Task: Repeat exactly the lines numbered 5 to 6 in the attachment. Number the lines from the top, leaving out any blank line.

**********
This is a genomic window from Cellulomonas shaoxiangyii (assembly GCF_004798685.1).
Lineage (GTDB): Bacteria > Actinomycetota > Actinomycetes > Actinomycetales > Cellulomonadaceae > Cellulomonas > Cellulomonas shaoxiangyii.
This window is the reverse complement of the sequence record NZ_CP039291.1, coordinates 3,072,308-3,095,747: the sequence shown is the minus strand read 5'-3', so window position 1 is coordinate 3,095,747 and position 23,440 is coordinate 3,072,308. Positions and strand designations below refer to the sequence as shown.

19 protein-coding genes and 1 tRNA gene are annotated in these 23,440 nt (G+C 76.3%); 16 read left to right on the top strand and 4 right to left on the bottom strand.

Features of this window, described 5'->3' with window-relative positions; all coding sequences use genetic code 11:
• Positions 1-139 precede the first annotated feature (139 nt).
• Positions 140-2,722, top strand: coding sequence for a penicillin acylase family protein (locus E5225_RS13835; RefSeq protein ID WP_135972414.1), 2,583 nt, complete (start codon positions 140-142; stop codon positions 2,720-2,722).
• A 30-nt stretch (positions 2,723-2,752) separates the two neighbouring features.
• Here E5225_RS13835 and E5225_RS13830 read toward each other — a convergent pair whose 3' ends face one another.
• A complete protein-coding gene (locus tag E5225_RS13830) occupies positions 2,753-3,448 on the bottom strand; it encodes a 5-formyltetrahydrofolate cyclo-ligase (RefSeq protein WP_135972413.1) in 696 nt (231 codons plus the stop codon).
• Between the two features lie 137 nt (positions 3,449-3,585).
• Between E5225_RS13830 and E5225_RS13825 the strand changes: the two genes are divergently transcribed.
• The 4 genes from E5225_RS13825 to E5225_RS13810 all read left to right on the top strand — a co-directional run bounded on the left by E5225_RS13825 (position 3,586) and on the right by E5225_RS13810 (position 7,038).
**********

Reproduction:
Features of this window, described 5'->3' with window-relative positions; all coding sequences use genetic code 11:
• Positions 1-139 precede the first annotated feature (139 nt).